Vernon city council approves plan to cull geese | iNFOnews | Thompson-Okanagan's News Source

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Vernon city council approves plan to cull geese

Geese wandering on Kin Beach.
January 26, 2021 - 11:19 AM

Vernon council is moving forward with a plan to cull geese in an effort to rid the city's beaches and parks of the invasive birds.

Councillor Dalvir Nahal put forward the motion to cull the geese having raised the issue in early 2020 but failed at the time to get a majority of councillors to support it.

However, at its Jan. 25 meeting, Vernon council voted five to two in favour of killing the geese.

"I don't want to kill these geese anymore than anyone else does, but when it becomes a health issue, and a livelihood issue, and it does impact us in more than one way, it's no different to me than controlling the rodent population," Nahal told following the meeting.

According to a staff report, roughly 70 geese nests were found in and around Vernon last year. A significant increase compared to the 10 or 20 nests which had been present several years earlier. Unlike the majority of geese in Canada, the geese found in the Okanagan are not a native species having been introduced between the 1950s and 1970s and therefore do not migrate.

The issue of goose poop on Kin Beach, Polson Park and Paddlewheel Park has been a source of annoyance for years, and Nahal said she's had endless inquiries from the public requesting something be done about the birds.

The councillor acknowledges it's not a nice thing to do.

"Sometimes you have to make hard decisions for the betterment of the community," she said.

Vernon Mayor Victor Cumming and councillor Kelly Fehr were the only opposing voices on council but appeared to look at the issue from different viewpoints.

Mayor Cumming questioned why the MacKay Reservoir, a popular geese hangout, could not be opened up to hunting.

The mayor also questioned whether the estimated $41,000 cost was good value for money. Simple math puts the price tag at roughly $273 per goose.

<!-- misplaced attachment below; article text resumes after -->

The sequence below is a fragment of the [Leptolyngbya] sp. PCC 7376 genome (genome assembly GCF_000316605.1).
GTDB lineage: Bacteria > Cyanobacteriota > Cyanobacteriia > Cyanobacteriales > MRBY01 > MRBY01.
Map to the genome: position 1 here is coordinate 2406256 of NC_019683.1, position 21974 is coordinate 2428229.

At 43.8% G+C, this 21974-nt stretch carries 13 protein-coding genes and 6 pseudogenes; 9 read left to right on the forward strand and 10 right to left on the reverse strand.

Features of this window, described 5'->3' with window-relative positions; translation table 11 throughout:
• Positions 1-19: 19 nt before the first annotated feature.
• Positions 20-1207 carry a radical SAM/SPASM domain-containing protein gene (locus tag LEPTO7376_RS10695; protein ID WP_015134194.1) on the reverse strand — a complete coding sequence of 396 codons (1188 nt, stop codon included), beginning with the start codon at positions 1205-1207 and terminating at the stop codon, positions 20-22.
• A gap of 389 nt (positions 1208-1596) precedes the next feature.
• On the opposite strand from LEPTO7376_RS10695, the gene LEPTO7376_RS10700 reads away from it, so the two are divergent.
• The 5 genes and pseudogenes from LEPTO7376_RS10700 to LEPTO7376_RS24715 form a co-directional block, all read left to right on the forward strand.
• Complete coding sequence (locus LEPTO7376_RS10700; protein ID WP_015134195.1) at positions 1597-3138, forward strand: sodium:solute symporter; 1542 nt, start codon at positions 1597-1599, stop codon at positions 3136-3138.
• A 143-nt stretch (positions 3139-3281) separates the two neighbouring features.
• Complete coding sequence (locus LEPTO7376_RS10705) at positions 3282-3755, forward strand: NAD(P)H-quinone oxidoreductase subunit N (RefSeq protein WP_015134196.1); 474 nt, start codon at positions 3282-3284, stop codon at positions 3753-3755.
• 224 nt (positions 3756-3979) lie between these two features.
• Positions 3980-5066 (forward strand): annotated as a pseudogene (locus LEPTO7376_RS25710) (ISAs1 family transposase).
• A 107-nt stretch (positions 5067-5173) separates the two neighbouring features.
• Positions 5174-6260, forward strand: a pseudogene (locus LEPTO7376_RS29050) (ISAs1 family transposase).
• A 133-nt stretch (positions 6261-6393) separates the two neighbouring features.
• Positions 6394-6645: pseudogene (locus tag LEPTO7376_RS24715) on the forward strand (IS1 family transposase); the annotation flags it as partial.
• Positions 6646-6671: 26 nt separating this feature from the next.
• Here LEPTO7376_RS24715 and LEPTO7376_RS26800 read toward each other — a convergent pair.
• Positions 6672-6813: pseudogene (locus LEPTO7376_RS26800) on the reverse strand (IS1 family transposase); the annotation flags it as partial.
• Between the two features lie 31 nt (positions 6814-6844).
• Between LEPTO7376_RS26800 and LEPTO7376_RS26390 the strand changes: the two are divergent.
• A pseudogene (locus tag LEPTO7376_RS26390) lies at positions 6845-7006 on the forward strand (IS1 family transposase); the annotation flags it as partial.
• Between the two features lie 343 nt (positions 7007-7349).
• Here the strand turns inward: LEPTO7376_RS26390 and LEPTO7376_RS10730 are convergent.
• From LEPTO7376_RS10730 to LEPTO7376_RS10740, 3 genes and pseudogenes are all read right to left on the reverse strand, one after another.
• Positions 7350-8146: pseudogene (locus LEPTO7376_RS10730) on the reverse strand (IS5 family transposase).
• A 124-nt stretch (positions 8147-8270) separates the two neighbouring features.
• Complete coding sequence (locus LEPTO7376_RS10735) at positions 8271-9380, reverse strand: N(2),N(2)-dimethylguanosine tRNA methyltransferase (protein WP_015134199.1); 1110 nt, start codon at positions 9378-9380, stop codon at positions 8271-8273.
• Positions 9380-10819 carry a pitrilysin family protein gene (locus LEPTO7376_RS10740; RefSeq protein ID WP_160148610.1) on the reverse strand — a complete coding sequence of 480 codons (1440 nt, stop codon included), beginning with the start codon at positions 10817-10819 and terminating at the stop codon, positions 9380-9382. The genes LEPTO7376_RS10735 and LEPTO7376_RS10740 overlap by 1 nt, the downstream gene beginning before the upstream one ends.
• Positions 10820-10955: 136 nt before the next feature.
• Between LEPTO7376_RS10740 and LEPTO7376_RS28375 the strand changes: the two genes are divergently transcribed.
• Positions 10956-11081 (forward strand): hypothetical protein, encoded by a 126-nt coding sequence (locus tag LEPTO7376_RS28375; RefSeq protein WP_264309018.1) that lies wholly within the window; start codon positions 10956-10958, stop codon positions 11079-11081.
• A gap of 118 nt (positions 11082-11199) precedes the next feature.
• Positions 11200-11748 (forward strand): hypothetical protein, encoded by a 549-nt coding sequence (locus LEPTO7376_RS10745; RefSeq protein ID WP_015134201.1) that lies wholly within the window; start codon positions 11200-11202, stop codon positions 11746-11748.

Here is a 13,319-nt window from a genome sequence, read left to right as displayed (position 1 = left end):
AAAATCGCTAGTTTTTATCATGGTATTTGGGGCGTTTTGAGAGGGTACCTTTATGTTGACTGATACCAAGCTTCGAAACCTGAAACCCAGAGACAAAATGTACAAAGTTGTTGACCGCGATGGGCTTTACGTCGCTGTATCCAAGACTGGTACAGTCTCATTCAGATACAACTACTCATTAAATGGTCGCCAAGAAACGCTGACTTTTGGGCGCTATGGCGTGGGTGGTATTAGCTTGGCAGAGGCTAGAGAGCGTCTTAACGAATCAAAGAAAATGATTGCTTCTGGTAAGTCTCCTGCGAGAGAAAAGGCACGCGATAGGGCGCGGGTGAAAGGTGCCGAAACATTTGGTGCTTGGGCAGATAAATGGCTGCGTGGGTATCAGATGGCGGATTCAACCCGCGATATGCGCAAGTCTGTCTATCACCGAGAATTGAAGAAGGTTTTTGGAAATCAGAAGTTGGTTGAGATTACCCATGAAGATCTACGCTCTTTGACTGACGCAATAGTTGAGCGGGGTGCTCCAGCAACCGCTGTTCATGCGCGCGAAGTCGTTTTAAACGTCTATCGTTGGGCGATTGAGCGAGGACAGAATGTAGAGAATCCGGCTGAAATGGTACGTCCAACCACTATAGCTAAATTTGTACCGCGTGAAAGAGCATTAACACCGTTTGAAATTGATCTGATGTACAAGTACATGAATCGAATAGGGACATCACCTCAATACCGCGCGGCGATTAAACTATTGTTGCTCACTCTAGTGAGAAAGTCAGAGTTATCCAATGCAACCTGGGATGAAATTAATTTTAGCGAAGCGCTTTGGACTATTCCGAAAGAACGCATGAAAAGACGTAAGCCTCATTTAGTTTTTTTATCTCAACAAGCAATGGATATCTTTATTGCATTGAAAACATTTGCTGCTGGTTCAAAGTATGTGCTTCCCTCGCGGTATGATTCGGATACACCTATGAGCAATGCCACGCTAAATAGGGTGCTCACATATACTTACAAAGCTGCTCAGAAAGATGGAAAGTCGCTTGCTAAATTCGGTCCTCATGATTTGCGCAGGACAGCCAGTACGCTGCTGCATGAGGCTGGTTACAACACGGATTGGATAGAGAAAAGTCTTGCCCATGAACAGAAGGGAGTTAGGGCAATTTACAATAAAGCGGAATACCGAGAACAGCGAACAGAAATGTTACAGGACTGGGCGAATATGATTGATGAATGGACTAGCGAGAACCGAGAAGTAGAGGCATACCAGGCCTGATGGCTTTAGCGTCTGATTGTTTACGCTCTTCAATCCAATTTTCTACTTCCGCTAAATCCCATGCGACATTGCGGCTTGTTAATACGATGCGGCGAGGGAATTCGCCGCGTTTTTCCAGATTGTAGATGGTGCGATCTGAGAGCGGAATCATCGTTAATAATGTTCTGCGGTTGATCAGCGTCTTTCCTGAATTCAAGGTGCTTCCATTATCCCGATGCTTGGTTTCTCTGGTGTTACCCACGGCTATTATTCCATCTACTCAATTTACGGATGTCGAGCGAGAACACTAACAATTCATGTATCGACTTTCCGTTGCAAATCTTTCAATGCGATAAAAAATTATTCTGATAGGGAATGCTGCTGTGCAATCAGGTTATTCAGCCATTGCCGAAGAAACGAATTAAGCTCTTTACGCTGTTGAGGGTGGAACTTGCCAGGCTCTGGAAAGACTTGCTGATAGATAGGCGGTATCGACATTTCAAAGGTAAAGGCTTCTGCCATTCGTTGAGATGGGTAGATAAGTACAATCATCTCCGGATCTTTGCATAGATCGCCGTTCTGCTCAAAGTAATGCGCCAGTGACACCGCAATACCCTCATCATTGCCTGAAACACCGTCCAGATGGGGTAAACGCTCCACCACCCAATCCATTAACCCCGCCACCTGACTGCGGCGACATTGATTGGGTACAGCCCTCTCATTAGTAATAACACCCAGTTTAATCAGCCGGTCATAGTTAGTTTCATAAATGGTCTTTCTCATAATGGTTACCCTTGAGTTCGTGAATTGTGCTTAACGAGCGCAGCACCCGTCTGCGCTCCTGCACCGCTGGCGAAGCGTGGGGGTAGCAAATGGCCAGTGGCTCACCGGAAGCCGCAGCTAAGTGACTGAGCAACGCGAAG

The culling program would also be an addition to the City's goose mitigation program. Currently, it spends $35,000 on goose scare tactics and $15,000 on an egg addling program.

Coun. Fehr's objection to the cull appeared to be based more on ethical lines and he said he was struggling with the decision.

"I don't want to kill geese anymore than anyone else does... the fact they are an invasive species is not their fault," Coun. Fehr said.

Fehr asked whether they was any evidence that goose poop was a legitimate health concern or just an annoyance?

READ MORE: Geese only partly to blame for Kin Beach water woes

Not all councillors were as sympathetic to the plight of the geese.

"I grew-up shooting these things," councillor Brian Quiring told the meeting. "(I'm) absolutely in favour."

However, Coun. Quiring was concerned about the cost.

Council also questioned how effective the cull would be if other cities north and south of Vernon did not take part?

"What we want to avoid is them going from one beach to another," Coun. Nahal said.

Council also heard that the Okanagan Indian Band had been approached to see if they were interested in the goose meat, but they had said no.

After much debate concerning cost and effectiveness, council voted in favour of the cull, but asked City staff to bring a report back on how the file could move forward.

Coun. Nahal said provincial and federal permission was needed and geese culls have to take place in June. The councillor also said she was going to introduce the matter to the Regional District of North Okanagan and hopefully get them on board.

"This is to get the ball rolling... there's a lot of red tape," she said.

To contact a reporter for this story, email Ben Bulmer or call (250) 309-5230 or email the editor. You can also submit photos, videos or news tips to the newsroom and be entered to win a monthly prize draw.

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